The Tool Command Language (Tcl) is the scripting language that goes hand in hand with VHDL. That’s because most FPGA software tools use this language. For example, Vivado, Quartus, Questa, and ModelSim.
You can create powerful scripts for any of these tools when you know Tcl. But Tcl isn’t like other programming languages. A major point of confusion for new learners is that everything is a string in Tcl, and I will explain what that means in the first lessons.
If you already know Tcl, there are still many things you can take away from this course. For example, the details of how namespaces, variable scopes, and classes work.
Finally, we will use Tcl to create a GUI widget for Questa/ModelSim. And you will see how we can interact with VHDL simulations and visualize the state of the DUT using Tcl as a front-end.
View the video above to see a preview of some of the lessons!
This course is also available in the VHDLwhiz Membership.
The difference is that when you purchase this product, you get permanent access to the course, while the membership charges a monthly fee to access the content.
Software used in the course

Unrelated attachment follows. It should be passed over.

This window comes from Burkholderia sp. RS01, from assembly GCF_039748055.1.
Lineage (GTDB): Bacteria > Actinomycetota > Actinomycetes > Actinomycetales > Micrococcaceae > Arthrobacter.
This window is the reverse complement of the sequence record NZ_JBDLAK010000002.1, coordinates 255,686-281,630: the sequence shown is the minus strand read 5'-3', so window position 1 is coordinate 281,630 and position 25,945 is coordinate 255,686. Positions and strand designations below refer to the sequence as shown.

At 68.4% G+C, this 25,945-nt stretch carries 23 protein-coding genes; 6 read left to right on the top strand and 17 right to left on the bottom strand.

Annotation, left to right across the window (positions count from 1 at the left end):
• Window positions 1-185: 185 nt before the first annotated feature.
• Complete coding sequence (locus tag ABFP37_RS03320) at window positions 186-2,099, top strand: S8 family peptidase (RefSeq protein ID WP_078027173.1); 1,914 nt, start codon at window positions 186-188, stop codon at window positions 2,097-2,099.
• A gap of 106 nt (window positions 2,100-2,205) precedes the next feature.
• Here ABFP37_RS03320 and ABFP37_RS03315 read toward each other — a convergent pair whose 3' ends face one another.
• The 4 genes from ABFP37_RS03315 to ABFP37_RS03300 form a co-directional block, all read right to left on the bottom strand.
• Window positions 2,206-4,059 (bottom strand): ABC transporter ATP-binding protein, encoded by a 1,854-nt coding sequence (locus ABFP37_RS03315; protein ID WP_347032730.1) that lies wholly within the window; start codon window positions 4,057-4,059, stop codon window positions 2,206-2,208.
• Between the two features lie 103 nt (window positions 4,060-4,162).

I’m using the built-in Tcl shell of the Questa VHDL simulator in the course. The required software is available for free for Windows and Linux:
- Questa – Intel FPGA Edition(includes Starter Edition)
(Any version of ModelSim or QuestaSim will work)
- Microsoft Visual Studio Code
(Any editor will do)
The overview below shows the lessons you can access after purchasing this course.
1 - Why Tcl?
What's Tcl, and what can you gain from learning it?
2 - Tcl shells and documentation
Here's how to start coding Tcl with the FPGA tools you already have installed.
3 - Everything is a string
In Tcl, every object's name and value is a string.
4 - Variables
This is how variable substitution works in Tcl.
5 - Namespaces
Use namespaces and the variable keyword to avoid overwriting global variables.
6 - Lists
The Tcl list is a versatile data structure for storing objects.
7 - Arrays
Arrays in Tcl are hash maps that store key/value pairs.
8 - Loops
Let's look at the different loops that Tcl has to offer.
9 - Conditional expressions
Learn about Boolean values, If-Then-Elseif-Else, and the Switch statement.
10 - Procedures
Learn about Tcl's subprograms and how they relate to global and namespace variables.
11 - Classes
It's time to explore Tcl's object-oriented features.
12 - GUI: Tcl/Tk in Questa/ModelSim
We'll create a GUI to control and visualize a VHDL testbench.
13 - GUI: Layout of the widget
The geometry manager controls the sub-widget positions and appearances.
14 - GUI: Interacting with the simulation
You can read VHDL signals and control the simulation using Tcl in Questa.
15 - GUI: Tcl callbacks using "when"
Questa's when command can run your Tcl code based on VHDL signal events.
16 - GUI: Start and Quit buttons
The buttons will trigger procedure calls when clicked.
17 - GUI: Compile and Open Waveform buttons
We can control the ModelSim GUI with Tcl commands and from our widget.
18 - GUI: The Run buttons
See how to start and stop the simulation at predefined DUT states.